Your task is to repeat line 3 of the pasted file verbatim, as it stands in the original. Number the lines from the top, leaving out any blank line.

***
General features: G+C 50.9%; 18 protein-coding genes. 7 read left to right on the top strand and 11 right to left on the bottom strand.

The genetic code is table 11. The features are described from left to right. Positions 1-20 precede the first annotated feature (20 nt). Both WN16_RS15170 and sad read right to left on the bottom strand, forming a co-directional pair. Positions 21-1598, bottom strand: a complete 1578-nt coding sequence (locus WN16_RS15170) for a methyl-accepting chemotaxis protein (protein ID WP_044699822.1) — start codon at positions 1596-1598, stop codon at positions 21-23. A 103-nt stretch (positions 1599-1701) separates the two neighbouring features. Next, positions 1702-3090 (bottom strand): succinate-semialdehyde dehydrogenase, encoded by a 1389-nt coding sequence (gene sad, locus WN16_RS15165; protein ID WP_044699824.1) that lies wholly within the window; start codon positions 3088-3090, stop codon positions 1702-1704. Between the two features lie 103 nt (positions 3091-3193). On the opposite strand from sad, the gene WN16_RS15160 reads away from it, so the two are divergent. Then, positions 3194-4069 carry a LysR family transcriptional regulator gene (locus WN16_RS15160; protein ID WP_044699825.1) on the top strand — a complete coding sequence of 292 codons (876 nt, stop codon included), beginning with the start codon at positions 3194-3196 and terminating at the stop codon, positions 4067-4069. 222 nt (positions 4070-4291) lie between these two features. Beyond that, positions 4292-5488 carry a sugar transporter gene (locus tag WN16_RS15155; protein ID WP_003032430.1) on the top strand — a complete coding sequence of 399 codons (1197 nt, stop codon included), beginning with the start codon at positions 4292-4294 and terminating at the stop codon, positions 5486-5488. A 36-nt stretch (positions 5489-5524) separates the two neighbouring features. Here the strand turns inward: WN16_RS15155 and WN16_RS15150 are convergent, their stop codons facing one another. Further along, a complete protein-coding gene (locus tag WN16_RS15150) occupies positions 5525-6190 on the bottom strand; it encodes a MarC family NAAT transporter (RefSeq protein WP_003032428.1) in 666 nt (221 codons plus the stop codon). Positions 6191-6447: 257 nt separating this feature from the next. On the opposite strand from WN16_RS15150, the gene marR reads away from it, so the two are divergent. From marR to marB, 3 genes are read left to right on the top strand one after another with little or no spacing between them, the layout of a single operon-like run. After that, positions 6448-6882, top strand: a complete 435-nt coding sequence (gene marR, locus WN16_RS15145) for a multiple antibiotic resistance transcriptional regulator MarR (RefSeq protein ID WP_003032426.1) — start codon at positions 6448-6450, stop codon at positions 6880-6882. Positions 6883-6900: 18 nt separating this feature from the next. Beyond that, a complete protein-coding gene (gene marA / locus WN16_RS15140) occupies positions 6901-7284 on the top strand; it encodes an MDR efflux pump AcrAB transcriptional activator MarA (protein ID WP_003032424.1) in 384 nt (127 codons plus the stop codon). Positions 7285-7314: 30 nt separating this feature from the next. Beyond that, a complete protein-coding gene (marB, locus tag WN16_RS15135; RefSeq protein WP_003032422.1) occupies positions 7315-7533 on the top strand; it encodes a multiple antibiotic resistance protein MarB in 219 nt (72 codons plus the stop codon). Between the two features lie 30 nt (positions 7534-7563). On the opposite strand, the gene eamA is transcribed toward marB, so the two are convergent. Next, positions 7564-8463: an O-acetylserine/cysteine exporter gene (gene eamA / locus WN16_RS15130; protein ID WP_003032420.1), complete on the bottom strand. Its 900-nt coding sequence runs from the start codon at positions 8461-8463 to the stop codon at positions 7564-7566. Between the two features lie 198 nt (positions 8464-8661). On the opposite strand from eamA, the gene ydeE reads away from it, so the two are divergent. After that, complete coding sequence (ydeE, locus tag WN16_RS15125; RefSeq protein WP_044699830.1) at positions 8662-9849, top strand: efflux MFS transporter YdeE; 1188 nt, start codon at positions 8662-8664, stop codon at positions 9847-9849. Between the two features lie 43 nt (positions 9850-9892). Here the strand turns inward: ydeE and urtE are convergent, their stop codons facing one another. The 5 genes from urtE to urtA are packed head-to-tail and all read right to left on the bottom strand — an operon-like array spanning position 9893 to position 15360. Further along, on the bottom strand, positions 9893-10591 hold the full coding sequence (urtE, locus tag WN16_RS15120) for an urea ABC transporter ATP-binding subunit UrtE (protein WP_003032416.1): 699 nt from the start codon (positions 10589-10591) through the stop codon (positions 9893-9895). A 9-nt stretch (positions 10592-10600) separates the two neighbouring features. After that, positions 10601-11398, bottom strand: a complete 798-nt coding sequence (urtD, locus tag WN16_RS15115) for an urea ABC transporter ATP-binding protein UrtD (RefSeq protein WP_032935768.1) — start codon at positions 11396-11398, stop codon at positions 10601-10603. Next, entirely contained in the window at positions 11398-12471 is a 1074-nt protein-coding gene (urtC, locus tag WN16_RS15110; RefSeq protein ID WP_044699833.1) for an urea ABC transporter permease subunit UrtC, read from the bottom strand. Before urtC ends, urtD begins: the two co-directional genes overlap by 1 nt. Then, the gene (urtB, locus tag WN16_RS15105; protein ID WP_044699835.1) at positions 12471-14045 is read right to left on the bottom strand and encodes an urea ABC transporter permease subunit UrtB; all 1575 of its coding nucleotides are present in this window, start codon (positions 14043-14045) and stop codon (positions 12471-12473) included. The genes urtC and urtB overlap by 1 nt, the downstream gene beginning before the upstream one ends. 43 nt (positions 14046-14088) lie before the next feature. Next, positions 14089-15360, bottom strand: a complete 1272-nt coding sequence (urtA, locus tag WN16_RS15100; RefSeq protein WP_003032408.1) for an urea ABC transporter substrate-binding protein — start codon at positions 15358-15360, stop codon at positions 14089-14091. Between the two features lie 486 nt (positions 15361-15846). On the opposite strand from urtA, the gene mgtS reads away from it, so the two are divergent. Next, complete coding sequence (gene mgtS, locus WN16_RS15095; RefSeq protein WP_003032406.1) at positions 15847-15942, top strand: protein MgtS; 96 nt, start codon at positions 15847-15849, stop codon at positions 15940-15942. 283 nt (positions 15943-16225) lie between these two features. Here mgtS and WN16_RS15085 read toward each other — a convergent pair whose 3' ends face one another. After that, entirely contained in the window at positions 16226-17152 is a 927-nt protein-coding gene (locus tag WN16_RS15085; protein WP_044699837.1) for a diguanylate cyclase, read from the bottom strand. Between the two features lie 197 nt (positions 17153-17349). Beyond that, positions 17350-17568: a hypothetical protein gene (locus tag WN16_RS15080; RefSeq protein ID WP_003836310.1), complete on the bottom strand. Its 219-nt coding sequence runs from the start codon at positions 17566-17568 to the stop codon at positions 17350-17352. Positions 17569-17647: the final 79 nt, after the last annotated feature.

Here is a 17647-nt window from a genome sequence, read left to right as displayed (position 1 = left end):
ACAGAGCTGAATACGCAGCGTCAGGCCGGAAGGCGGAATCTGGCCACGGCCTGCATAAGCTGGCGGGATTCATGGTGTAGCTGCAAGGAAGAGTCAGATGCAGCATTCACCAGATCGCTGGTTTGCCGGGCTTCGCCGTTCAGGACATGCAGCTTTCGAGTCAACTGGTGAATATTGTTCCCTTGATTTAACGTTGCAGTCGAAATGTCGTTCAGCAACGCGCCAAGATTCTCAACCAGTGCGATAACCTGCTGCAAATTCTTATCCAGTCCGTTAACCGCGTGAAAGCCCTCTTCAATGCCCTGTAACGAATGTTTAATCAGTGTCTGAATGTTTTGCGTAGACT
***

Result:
Here is a 17647-nt window from a genome sequence, read left to right as displayed (position 1 = left end):